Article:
One sunny morn at Port Royal I first heard the soothing loving melody of “Adelie’s Song” wafting magically from papere’s mahogany brown fiddle. He had surprised me with a special song for my fifth birthday.
“Adelie, my Adelie
Mon cheri petit fille
My love for you is greater
Than the depths of the sea
Hazel eyes so full of glee
Mon cheri petit fille
No matter where you are
May Bon Dieu always keep thee”
Not long after, papere began teaching me his art of fiddling. After learning “Adelie’s Song”, I wished that mamere was still with us, but I believed she listened from heaven.
Memories of my Canadian homeland in Nova Scotia seem distant and though my early childhood years were joyful, my people, the French Acadians , became victims of political turmoil between France and England. In 1755, war ensued and the tide turned against us; we found ourselves devastated, lost on ships sailing to unknown lands in what was called “Le Grande Derangement.”
Horrifying recollections of the Port Royal exile haunt my dreams. Families were separated and homes and possessions burned by British soldiers. My family was not spared from this tragedy. As I close my eyes, I remember the smell of burning wood, the fire light devouring our log home, fear gripping my soul, and last moments with papere. He handed me the brown leather case holding his prized possession, the mahogany brown fiddle. Then his tanned hands cupped my face, kissing my forehead.
“I won’t ever forget your music, papere. I will practice it faithfully.” Struggling to keep my hand in his, it was ripped apart by a young soldier.
“My dear Adelie, we will find one another again. Be brave! God will keep you! ” His words echoed as we were herded in opposing directions.
“I love you papere! Yes, we will meet again!
And he was gone.
I was motherless, now fatherless, amongst strangers and soldiers on the seas. I can still feel chilling sprays of water slapping my cheeks as the ship swayed against tumultuous waves. Even my suede coat with brass buttons could not generate the warmth that I needed. I was only nine. My heart ached for papere.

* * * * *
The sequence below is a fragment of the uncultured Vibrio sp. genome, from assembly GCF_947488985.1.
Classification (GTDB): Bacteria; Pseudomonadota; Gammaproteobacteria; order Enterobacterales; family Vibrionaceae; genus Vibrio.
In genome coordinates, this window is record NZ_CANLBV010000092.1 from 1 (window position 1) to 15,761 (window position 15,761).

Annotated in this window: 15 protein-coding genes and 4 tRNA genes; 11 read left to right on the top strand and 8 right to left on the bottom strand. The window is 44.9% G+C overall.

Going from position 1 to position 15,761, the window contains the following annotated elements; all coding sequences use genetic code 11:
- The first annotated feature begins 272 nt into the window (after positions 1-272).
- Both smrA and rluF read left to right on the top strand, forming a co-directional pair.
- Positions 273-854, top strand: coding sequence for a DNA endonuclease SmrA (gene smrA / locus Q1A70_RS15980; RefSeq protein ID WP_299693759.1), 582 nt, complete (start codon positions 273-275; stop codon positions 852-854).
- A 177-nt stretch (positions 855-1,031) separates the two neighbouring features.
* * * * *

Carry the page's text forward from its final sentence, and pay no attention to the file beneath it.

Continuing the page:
I clutched the brown leather case that protected my only link to papere and my dear Acadia. I imagined papere picking up his fiddle, smiling, then joyful staccato notes escaping from the mahogany brown instrument. Warmth enveloped me. “Believe”, I kept telling myself, following the path of the copper rosary beads with my fingers, praying silently into the mist.
My belief formed my new life in Louisiana, in New Acadia, along bayou banks, with bountiful waters bringing food to our tables and rich dark soil to bless us with crops. Like the lands of Nova Scotia.
God kept me as papere had prayed. The wonderful family that cared for me lovingly gave me away as a bride at sixteen. My daughter Claire has the deep blue eyes of papere, a beautiful reminder.
Many Acadians were not so fortunate. Five thousand died of diseases on the journey, broken hearts I think. I was one of 18,000 expelled, whose homes were burned and lands confiscated, whose families were torn apart... in an effort to disperse us and destroy our culture, our spirit. In New Acadia, I’m surrounded by my people. Dispersed, but not lost anymore. Once downtrodden , but not destroyed. All of us, flourishing by our faith.
I continued playing traditional Acadian music taught by papere, becoming skilled at composing original melodies for the fiddle. It was my joy to sit out on the front porch along the bayou, immersing myself in music. Some evenings neighbors came by, waltzing to my Acadian melodies.
In the fall of 1771, my husband Pierre and I traveled the bayou waterways to the Mississippi River enroute to New Orleans to visit distant cousins. There would be a wedding and I was invited to play my fiddle for the wedding celebration.
It was a grand evening and finally I found myself playing “Adelie’s Song”, recalling happy times of childhood, watching joyful dancing couples.
“Adelie, my Adelie. Mon cheri petit fille…” , a strong voice sang out from the crowd , approaching me.
Though the hair was gray, I knew his deep blue eyes and tender smile.
“Papere! ” I raced into his open arms.
An Acadian melody played on a mahogany brown fiddle had brought us back to one another in New Acadia.
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